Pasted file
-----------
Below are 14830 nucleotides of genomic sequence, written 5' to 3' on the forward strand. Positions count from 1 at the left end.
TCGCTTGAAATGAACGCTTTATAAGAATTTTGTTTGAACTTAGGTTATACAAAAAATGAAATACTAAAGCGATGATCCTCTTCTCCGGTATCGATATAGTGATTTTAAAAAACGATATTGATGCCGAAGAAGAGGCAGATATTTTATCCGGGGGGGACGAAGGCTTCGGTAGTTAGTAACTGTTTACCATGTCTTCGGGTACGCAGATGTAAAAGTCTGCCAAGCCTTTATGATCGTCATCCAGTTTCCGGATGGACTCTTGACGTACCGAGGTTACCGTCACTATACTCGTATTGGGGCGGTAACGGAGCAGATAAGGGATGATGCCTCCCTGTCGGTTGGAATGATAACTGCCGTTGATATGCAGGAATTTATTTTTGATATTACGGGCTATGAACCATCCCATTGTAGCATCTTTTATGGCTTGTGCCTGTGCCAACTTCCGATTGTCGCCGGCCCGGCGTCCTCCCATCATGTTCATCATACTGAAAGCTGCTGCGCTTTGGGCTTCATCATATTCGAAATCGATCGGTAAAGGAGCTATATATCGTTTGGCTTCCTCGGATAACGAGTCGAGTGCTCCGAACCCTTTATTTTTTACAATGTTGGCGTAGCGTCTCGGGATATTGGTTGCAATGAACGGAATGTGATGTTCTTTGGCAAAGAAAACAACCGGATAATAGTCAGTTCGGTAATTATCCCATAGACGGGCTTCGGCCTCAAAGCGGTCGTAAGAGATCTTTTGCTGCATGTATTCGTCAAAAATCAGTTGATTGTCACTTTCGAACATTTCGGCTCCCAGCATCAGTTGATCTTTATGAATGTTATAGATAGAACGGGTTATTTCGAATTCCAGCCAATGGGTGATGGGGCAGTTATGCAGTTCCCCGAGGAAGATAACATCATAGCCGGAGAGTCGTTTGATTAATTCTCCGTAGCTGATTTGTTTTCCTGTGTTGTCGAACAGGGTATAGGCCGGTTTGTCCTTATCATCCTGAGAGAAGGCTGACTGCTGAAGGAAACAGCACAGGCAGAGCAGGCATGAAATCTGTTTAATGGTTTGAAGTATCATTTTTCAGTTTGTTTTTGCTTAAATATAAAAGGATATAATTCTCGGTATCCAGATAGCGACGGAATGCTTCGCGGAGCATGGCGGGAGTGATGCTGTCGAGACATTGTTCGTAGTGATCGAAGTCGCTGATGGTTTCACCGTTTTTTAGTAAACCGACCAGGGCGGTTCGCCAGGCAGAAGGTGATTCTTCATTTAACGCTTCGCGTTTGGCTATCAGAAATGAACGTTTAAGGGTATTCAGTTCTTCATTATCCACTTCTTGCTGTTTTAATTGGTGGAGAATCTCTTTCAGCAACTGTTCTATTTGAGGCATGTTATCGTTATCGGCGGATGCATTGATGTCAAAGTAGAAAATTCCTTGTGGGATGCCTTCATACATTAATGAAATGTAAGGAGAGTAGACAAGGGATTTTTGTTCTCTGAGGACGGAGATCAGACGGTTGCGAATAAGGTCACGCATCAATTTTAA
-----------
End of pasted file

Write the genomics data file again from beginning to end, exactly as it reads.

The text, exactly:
Below are 14830 nucleotides of genomic sequence, written 5' to 3' on the forward strand. Positions count from 1 at the left end.
TCGCTTGAAATGAACGCTTTATAAGAATTTTGTTTGAACTTAGGTTATACAAAAAATGAAATACTAAAGCGATGATCCTCTTCTCCGGTATCGATATAGTGATTTTAAAAAACGATATTGATGCCGAAGAAGAGGCAGATATTTTATCCGGGGGGGACGAAGGCTTCGGTAGTTAGTAACTGTTTACCATGTCTTCGGGTACGCAGATGTAAAAGTCTGCCAAGCCTTTATGATCGTCATCCAGTTTCCGGATGGACTCTTGACGTACCGAGGTTACCGTCACTATACTCGTATTGGGGCGGTAACGGAGCAGATAAGGGATGATGCCTCCCTGTCGGTTGGAATGATAACTGCCGTTGATATGCAGGAATTTATTTTTGATATTACGGGCTATGAACCATCCCATTGTAGCATCTTTTATGGCTTGTGCCTGTGCCAACTTCCGATTGTCGCCGGCCCGGCGTCCTCCCATCATGTTCATCATACTGAAAGCTGCTGCGCTTTGGGCTTCATCATATTCGAAATCGATCGGTAAAGGAGCTATATATCGTTTGGCTTCCTCGGATAACGAGTCGAGTGCTCCGAACCCTTTATTTTTTACAATGTTGGCGTAGCGTCTCGGGATATTGGTTGCAATGAACGGAATGTGATGTTCTTTGGCAAAGAAAACAACCGGATAATAGTCAGTTCGGTAATTATCCCATAGACGGGCTTCGGCCTCAAAGCGGTCGTAAGAGATCTTTTGCTGCATGTATTCGTCAAAAATCAGTTGATTGTCACTTTCGAACATTTCGGCTCCCAGCATCAGTTGATCTTTATGAATGTTATAGATAGAACGGGTTATTTCGAATTCCAGCCAATGGGTGATGGGGCAGTTATGCAGTTCCCCGAGGAAGATAACATCATAGCCGGAGAGTCGTTTGATTAATTCTCCGTAGCTGATTTGTTTTCCTGTGTTGTCGAACAGGGTATAGGCCGGTTTGTCCTTATCATCCTGAGAGAAGGCTGACTGCTGAAGGAAACAGCACAGGCAGAGCAGGCATGAAATCTGTTTAATGGTTTGAAGTATCATTTTTCAGTTTGTTTTTGCTTAAATATAAAAGGATATAATTCTCGGTATCCAGATAGCGACGGAATGCTTCGCGGAGCATGGCGGGAGTGATGCTGTCGAGACATTGTTCGTAGTGATCGAAGTCGCTGATGGTTTCACCGTTTTTTAGTAAACCGACCAGGGCGGTTCGCCAGGCAGAAGGTGATTCTTCATTTAACGCTTCGCGTTTGGCTATCAGAAATGAACGTTTAAGGGTATTCAGTTCTTCATTATCCACTTCTTGCTGTTTTAATTGGTGGAGAATCTCTTTCAGCAACTGTTCTATTTGAGGCATGTTATCGTTATCGGCGGATGCATTGATGTCAAAGTAGAAAATTCCTTGTGGGATGCCTTCATACATTAATGAAATGTAAGGAGAGTAGACAAGGGATTTTTGTTCTCTGAGGACGGAGATCAGACGGTTGCGAATAAGGTCACGCATCAATTTTAA